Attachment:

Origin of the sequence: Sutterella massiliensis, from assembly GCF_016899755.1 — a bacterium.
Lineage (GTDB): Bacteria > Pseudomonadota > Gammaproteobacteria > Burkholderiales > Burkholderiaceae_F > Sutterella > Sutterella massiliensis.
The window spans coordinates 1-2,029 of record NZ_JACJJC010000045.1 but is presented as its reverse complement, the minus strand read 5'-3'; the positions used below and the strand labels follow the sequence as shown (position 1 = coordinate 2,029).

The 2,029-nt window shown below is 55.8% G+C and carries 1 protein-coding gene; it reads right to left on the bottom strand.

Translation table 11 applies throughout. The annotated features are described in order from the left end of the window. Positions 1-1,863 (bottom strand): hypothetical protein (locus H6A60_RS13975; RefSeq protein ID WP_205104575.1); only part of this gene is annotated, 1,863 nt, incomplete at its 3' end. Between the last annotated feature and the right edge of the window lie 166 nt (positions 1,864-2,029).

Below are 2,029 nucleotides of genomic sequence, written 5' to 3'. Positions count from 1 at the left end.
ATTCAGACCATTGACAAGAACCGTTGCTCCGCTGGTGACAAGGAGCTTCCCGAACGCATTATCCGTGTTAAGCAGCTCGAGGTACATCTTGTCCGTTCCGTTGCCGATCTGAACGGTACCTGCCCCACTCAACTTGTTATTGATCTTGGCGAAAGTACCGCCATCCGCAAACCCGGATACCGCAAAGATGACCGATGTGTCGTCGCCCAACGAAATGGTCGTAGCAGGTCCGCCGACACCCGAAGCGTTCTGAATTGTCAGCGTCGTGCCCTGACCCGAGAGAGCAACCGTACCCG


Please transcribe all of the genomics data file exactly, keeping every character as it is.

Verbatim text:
Origin of the sequence: Sutterella massiliensis, from assembly GCF_016899755.1 — a bacterium.
Lineage (GTDB): Bacteria > Pseudomonadota > Gammaproteobacteria > Burkholderiales > Burkholderiaceae_F > Sutterella > Sutterella massiliensis.
The window spans coordinates 1-2,029 of record NZ_JACJJC010000045.1 but is presented as its reverse complement, the minus strand read 5'-3'; the positions used below and the strand labels follow the sequence as shown (position 1 = coordinate 2,029).

The 2,029-nt window shown below is 55.8% G+C and carries 1 protein-coding gene; it reads right to left on the bottom strand.

Translation table 11 applies throughout. The annotated features are described in order from the left end of the window. Positions 1-1,863 (bottom strand): hypothetical protein (locus H6A60_RS13975; RefSeq protein ID WP_205104575.1); only part of this gene is annotated, 1,863 nt, incomplete at its 3' end. Between the last annotated feature and the right edge of the window lie 166 nt (positions 1,864-2,029).

Below are 2,029 nucleotides of genomic sequence, written 5' to 3'. Positions count from 1 at the left end.
ATTCAGACCATTGACAAGAACCGTTGCTCCGCTGGTGACAAGGAGCTTCCCGAACGCATTATCCGTGTTAAGCAGCTCGAGGTACATCTTGTCCGTTCCGTTGCCGATCTGAACGGTACCTGCCCCACTCAACTTGTTATTGATCTTGGCGAAAGTACCGCCATCCGCAAACCCGGATACCGCAAAGATGACCGATGTGTCGTCGCCCAACGAAATGGTCGTAGCAGGTCCGCCGACACCCGAAGCGTTCTGAATTGTCAGCGTCGTGCCCTGACCCGAGAGAGCAACCGTACCCG